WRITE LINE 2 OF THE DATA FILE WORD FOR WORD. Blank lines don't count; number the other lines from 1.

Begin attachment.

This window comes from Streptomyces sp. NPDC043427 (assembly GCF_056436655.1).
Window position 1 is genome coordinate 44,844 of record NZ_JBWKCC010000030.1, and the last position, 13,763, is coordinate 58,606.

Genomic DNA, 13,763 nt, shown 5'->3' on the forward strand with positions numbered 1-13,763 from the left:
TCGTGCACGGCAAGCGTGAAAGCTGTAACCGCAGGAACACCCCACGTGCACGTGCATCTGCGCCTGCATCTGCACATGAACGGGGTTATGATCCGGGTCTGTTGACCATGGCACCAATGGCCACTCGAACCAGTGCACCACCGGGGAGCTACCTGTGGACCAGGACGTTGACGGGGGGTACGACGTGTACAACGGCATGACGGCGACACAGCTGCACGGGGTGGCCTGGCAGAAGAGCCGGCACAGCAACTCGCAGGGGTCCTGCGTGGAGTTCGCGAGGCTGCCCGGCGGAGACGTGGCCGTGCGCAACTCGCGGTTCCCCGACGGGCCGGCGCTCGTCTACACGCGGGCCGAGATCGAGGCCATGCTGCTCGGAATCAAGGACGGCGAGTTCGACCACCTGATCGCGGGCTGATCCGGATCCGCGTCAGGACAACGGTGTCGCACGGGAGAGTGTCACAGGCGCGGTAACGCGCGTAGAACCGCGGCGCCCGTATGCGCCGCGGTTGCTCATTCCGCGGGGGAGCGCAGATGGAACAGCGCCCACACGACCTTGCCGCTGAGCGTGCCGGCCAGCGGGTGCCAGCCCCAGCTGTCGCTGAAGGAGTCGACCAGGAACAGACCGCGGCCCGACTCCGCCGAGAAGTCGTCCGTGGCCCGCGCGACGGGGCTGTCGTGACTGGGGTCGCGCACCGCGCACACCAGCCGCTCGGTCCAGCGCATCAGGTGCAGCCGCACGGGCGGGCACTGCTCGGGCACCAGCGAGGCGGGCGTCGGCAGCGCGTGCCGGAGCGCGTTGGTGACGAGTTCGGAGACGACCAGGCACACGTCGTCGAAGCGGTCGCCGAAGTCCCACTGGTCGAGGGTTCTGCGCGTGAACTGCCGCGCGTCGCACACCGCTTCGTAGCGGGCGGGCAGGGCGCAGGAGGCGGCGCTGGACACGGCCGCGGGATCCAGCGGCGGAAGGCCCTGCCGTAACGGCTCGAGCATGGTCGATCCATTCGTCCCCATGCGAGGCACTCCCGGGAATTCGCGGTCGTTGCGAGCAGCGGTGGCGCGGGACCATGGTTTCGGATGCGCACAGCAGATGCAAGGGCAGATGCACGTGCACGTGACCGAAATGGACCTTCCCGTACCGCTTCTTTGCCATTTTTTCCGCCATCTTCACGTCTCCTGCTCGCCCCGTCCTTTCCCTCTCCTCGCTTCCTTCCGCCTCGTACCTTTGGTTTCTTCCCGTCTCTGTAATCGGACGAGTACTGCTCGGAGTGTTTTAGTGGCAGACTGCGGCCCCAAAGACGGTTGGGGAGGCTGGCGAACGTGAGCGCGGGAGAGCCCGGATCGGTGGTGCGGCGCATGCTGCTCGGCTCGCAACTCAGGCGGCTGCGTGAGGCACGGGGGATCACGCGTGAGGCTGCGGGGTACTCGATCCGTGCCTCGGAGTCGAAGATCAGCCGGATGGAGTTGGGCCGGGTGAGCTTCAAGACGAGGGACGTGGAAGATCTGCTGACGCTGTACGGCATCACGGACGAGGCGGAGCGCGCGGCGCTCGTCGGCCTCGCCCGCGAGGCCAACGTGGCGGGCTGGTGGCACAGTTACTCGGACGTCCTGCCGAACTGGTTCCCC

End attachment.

Window position 1 is genome coordinate 44,844 of record NZ_JBWKCC010000030.1, and the last position, 13,763, is coordinate 58,606.